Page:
Many of us probably picture robots as roughly human-shaped - as seen in countless science fiction films - or perhaps as little more than mobile computers. But one EU-funded project is taking inspiration from the smart, efficient strategies of plants in order to develop a new generation of robots and ICT technologies, such as sensing or distributed adaptive intelligence.

In particular, plant roots are excellent natural diggers, points out Dr Barbara Mazzolai of the Center for Micro-BioRobotics at the Istituto Italiano di Tecnologia (IIT), the coordinator of the project. The characteristics of roots - such as adaptive growth, energy-efficient movements, and their ability to penetrate soil at any angle - are interesting from an engineering perspective, she says.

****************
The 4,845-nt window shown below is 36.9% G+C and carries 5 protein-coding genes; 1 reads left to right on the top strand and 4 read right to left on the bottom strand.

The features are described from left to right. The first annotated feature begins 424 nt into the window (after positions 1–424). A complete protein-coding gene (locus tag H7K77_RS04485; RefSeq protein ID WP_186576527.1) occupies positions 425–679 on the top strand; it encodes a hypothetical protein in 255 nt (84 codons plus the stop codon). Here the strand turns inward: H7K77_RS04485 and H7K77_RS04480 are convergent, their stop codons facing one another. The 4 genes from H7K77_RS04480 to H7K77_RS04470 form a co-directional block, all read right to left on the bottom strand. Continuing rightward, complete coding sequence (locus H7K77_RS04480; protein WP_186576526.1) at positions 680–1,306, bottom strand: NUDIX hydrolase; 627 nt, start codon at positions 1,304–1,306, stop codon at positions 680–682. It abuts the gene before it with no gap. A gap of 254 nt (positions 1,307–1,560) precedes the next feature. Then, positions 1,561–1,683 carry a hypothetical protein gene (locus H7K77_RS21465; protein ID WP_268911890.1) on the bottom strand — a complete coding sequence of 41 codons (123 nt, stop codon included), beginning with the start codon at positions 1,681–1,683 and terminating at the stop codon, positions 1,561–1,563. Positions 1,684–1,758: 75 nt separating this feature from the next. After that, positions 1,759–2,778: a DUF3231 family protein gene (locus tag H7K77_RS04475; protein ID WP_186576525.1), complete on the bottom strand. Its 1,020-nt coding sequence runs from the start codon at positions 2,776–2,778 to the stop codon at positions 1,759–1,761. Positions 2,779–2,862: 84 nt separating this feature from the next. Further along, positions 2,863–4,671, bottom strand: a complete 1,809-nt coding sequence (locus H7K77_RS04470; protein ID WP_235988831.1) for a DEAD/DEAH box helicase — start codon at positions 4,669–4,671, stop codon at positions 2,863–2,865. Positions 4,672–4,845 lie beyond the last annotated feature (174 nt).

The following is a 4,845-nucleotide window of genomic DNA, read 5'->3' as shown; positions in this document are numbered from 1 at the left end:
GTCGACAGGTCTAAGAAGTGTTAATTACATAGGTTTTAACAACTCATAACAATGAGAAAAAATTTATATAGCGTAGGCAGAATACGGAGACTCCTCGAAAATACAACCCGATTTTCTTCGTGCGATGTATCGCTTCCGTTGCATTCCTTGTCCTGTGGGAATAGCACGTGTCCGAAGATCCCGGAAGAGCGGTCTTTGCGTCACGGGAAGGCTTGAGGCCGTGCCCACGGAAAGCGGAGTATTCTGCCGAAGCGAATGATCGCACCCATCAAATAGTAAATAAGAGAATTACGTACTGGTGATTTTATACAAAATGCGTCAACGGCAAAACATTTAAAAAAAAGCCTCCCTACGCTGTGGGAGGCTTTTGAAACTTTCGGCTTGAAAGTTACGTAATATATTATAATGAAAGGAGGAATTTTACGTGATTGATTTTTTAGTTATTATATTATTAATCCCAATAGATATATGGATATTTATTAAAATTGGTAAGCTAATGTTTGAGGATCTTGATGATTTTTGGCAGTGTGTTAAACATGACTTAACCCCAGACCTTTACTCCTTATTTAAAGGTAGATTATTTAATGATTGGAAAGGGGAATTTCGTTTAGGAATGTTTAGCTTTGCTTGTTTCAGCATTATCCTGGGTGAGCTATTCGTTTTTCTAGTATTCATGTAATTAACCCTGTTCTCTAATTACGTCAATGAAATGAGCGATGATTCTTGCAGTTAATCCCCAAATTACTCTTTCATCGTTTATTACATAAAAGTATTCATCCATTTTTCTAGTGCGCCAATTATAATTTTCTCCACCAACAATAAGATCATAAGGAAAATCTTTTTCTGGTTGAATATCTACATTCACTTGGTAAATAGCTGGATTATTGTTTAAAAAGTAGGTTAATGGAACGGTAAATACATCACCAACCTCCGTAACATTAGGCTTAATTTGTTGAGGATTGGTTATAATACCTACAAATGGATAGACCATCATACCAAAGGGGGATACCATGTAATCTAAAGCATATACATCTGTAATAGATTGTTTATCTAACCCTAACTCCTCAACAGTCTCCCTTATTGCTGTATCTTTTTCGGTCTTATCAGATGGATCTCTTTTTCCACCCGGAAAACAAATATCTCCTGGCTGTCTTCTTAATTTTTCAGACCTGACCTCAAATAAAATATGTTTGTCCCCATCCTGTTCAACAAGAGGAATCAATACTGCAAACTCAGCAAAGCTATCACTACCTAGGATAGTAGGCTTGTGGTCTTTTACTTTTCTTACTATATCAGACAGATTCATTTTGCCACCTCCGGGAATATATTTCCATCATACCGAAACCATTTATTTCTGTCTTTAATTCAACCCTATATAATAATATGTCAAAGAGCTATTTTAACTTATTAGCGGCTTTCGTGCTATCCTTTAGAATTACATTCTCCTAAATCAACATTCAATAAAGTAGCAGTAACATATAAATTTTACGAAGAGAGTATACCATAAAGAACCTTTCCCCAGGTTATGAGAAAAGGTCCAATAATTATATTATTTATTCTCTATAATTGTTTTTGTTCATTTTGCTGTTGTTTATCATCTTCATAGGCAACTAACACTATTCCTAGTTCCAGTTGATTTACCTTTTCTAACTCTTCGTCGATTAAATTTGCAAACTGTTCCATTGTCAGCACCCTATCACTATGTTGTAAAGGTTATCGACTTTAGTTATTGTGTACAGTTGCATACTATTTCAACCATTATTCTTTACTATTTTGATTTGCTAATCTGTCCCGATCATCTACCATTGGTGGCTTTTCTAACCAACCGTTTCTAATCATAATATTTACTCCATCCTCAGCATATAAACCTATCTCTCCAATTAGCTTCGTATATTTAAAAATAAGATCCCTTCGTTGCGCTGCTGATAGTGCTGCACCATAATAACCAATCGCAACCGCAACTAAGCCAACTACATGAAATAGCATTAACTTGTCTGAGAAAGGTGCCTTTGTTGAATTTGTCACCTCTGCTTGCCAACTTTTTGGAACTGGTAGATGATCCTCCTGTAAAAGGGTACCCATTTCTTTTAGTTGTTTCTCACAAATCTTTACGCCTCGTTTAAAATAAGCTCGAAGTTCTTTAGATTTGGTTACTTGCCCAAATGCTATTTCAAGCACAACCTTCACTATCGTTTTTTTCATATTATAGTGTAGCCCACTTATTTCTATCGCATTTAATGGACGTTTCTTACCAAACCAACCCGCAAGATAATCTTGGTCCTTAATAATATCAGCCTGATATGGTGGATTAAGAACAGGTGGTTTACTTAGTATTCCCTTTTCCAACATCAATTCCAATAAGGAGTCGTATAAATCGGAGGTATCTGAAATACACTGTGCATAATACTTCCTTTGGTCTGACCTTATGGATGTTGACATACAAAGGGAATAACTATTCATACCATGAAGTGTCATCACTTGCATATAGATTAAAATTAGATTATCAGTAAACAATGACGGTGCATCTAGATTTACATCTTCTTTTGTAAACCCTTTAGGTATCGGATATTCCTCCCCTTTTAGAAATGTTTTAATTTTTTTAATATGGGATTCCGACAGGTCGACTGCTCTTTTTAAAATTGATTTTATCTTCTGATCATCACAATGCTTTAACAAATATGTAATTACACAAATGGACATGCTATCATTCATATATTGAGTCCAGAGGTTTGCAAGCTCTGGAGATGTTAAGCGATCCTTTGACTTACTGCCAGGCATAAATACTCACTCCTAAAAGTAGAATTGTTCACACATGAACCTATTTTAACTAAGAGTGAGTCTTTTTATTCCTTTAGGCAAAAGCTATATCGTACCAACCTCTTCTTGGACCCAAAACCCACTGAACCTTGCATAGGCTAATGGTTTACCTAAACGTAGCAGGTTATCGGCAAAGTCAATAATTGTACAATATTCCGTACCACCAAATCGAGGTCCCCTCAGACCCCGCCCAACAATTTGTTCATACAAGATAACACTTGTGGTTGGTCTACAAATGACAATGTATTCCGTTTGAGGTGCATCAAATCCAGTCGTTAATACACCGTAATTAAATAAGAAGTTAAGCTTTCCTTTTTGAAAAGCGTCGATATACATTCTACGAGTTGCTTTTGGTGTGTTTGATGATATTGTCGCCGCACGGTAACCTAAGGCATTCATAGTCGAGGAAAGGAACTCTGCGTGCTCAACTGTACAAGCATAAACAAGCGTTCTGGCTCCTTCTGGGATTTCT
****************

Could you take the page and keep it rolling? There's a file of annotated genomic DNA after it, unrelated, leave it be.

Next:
In fact, owing to their sessile lifestyle, plants have evolved the ability to respond to a wide range of signals and efficiently adapt to changing environmental conditions. Plant materials are optimised to reduce energy consumption during motion and these capabilities offer a plethora of solutions for the world of robotics, using approaches that are muscle-free and thus not necessarily animal-like.

Research*eu results magazine asked Dr Mazzolai to tell us more about her work in the PLANTOID project.

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